David Jones OBE DL, Former CEO, Coleg Cambria and Commissioner, said:
“Colleges across Wales are already key institutions in their communities, delivering for local people and businesses. The transformations we face necessitate a scale of ambition that demands radical reform for colleges. The Commission has consulted extensively with stakeholders across Wales, and the UK as a whole. This report, alongside others across the four nations, sets out an ambitious agenda of further development for the fantastic college sector in Wales.
“We must grasp this opportunity for change so that colleges can deliver lifelong learning fit for the future, which drives the prosperity and innovation for our businesses. Recognising the challenges of COVID-19, the sector must now kick-on to the next level. This means modernising further to realise the benefits of digital in their operations and as providers for business and communities; confidently partnering with others in the education system; and putting the needs of future generations at the heart of their missions.”
Professor Ellen Hazelkorn, author of the review of the oversight of post-compulsory education in Wales and Commissioner, said:
“The coronavirus pandemic has forced society to realise that the people we have depended upon to keep manufacturing, our hospitals and health care centres, and communities going are often those with vocational training. Colleges in Wales are central to this and need to have a renewed focus for to empower them to keep up with transformations. Building a more seamless post-secondary education system has to be the direction of travel, mirroring the shifts other counties are taking. Now is the time for Government, colleges and universities, and others to work together in new ways to address long-standing challenges.”
Kathryn Roberts, Chair of CBI Wales, said:
“This report comes at a time when businesses across the Welsh economy are facing unprecedented challenges. If we are to survive and thrive then colleges will be an important part of the success of businesses. As businesses we want to see even more college staff spending time with us as part of strategic partnerships. That’s why the case the Commission makes for employer hubs is so exciting. SMEs especially would value an interface for working with colleges for skills support, and for coaching and innovation support. Collaboration will be key to success.”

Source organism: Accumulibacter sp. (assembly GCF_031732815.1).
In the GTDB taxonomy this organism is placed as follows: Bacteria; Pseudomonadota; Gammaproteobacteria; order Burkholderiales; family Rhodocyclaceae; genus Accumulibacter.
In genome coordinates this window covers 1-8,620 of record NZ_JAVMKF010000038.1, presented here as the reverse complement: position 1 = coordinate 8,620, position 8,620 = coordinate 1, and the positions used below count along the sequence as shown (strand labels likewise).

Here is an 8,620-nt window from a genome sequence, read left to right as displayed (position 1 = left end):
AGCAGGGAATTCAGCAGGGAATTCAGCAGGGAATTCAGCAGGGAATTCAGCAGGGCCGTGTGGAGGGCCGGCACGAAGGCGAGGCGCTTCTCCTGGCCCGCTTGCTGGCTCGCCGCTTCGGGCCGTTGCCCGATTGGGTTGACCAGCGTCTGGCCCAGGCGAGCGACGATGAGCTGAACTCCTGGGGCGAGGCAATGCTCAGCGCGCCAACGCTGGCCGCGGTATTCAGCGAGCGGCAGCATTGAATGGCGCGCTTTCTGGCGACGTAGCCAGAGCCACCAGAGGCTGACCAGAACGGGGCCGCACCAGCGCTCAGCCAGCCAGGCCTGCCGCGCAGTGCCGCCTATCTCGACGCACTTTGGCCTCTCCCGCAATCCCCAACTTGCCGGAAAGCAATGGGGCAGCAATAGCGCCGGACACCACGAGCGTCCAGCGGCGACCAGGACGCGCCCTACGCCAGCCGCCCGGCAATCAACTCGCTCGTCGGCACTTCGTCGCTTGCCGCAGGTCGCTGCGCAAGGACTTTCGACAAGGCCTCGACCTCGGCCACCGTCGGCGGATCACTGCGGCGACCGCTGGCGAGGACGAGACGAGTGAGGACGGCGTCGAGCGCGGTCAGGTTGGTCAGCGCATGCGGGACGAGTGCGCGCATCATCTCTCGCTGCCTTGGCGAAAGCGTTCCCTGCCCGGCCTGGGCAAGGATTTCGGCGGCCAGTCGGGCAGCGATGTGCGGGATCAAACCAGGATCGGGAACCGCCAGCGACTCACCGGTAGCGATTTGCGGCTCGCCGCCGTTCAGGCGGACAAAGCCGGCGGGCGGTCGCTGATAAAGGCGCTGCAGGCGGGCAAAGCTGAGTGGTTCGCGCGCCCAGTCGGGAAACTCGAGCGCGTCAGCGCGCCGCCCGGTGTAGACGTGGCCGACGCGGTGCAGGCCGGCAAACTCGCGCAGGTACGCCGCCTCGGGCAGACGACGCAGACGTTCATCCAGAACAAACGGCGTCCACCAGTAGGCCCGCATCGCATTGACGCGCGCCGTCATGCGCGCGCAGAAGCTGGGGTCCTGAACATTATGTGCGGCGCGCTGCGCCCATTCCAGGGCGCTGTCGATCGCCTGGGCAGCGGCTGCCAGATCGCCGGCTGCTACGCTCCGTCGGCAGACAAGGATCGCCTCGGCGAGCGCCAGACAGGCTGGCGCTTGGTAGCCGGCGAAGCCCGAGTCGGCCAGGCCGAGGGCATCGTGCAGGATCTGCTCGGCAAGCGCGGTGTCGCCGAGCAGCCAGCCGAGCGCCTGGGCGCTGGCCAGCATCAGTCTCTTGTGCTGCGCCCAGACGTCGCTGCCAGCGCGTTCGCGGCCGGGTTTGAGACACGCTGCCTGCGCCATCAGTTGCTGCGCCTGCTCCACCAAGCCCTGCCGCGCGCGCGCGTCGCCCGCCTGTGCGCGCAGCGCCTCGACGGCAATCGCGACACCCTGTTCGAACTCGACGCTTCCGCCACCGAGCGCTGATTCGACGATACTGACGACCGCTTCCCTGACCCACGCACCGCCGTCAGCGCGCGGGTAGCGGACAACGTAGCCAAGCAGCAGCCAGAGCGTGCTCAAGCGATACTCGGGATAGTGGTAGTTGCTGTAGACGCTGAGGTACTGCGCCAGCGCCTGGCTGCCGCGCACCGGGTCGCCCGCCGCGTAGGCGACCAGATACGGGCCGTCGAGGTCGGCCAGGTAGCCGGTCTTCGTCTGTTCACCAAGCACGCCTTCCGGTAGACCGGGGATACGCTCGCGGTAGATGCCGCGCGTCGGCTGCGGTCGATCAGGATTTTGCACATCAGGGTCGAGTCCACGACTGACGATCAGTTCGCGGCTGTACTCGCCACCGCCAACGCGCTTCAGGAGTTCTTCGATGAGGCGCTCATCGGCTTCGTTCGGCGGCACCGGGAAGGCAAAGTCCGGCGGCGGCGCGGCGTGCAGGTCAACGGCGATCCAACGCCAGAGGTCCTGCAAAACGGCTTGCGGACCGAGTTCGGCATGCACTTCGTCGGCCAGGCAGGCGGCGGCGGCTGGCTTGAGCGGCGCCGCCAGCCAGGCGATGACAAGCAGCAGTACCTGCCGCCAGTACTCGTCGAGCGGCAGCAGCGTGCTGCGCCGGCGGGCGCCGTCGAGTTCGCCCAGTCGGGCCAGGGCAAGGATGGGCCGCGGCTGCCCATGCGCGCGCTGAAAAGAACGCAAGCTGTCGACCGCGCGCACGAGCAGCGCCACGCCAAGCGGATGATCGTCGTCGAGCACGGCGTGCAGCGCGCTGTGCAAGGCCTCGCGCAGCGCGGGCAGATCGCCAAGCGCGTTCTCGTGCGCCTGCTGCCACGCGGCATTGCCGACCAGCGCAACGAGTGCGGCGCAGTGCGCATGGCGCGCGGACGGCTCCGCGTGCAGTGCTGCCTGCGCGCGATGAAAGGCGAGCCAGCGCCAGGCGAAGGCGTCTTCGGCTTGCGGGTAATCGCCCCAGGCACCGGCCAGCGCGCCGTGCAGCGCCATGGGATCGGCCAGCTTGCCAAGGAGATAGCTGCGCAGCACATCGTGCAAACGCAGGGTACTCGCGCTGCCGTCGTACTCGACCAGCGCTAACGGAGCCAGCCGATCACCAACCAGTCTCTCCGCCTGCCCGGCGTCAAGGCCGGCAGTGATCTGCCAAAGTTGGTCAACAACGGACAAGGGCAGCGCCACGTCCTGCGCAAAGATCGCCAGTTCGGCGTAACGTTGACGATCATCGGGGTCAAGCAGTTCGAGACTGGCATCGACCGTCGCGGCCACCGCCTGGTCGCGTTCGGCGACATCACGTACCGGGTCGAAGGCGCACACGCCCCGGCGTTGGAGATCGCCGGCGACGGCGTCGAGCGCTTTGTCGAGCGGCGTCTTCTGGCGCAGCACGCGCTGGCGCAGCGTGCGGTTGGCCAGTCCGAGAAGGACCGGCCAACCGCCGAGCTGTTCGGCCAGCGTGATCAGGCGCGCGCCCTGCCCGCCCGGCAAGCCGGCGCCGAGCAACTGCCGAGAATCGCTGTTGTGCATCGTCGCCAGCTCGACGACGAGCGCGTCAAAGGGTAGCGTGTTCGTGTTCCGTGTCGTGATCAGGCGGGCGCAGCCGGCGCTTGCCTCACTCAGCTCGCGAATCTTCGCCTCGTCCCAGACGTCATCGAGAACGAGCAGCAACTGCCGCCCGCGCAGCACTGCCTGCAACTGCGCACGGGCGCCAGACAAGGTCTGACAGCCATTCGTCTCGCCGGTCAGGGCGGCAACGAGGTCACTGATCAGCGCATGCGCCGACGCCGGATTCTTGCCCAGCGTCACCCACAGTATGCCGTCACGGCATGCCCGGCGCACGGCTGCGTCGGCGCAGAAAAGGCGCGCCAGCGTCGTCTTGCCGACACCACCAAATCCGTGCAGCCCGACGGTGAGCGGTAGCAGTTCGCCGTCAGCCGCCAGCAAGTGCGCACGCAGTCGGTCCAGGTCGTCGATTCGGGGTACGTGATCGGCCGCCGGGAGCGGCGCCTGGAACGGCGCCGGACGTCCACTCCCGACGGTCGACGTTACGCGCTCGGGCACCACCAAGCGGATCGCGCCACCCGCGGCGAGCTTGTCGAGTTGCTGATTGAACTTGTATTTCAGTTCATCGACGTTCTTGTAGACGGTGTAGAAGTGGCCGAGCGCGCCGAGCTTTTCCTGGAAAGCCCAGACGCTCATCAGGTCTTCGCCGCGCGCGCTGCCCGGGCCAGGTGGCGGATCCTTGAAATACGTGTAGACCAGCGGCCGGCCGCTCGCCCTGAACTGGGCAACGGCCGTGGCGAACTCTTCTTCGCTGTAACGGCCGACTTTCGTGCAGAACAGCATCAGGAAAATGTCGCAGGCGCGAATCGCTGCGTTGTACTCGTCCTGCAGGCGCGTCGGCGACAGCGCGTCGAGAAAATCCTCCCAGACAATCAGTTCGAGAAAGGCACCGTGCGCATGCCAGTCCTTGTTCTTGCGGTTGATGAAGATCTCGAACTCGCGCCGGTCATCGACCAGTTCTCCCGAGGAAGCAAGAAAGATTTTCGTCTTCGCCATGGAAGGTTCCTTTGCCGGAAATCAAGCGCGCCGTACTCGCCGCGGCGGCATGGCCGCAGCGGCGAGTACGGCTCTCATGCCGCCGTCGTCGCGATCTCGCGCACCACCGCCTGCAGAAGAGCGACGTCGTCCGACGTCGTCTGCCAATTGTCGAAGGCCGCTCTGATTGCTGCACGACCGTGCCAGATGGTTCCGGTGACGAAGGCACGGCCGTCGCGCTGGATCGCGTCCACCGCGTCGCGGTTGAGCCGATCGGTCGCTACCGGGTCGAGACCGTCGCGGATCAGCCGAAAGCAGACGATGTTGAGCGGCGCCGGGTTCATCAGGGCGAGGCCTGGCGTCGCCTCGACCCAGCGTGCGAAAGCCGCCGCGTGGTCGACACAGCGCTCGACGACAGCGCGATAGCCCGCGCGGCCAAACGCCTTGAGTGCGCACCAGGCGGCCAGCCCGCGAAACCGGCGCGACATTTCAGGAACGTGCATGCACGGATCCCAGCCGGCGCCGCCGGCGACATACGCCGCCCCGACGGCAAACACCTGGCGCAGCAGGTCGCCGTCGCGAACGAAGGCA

Shavanah Taj, General Secretary of Wales TUC, said:
“We have to make getting people ready for the new challenges of the world of work a priority in Wales, now and as we look ahead to 2030. For too many people, lifelong learning feels out of reach. That’s why I am pleased to see recommendations today from the Independent Commission on the College of the Future that would ensure commitment to lifelong learning with a right to student support which meets the needs of people when they need it.”
Becky Ricketts, NUS Wales President, said:
“Our manifesto highlights the continuing challenges facing students in Wales, and we believe that the recommendations within this report can play a major role in solving many of them. The Welsh tertiary education sector needs reform and must reflect the needs of all in Wales. A national vision of collaboration and equity of access is a vital first step.”
Guy Lacey, ColegauCymru Chair and Principal of Coleg Gwent, who will join other guest speakers from across the FE sector at the launch event, said:
“Social justice is at the heart of further education colleges. The sector is focused on serving our communities, but we know we can do more with the right support and resources. Meeting the needs of the future is a challenge for colleges across the UK. Today’s report, with its focus on people, prosperity and place, makes recommendations on the key issues facing much of the sector. The sharing of knowledge and expertise across all four nations will be essential as we look to create a sector that is fit for purpose well into the future.”
Sophie Howe, Future Generations Commissioner for Wales said:
“Investing in skills and training must be at the heart of a green and just recovery – a recovery that benefits people most disadvantaged by the pandemic.
“Many of the Commission’s recommendations are in line with the asks I’ve made of the next Welsh Government in my Manifesto for the Future, where I’ve called for a shared national mission for education that brings in outside skills, a national vision for lifelong learning and a plan for responding to future trends in ways that reduces inequalities.
“Further Education institutions will be central to providing the training, reskilling and experience to enable this to happen – ensuring our actions today support future generations.”Recommend0 recommendationsPublished in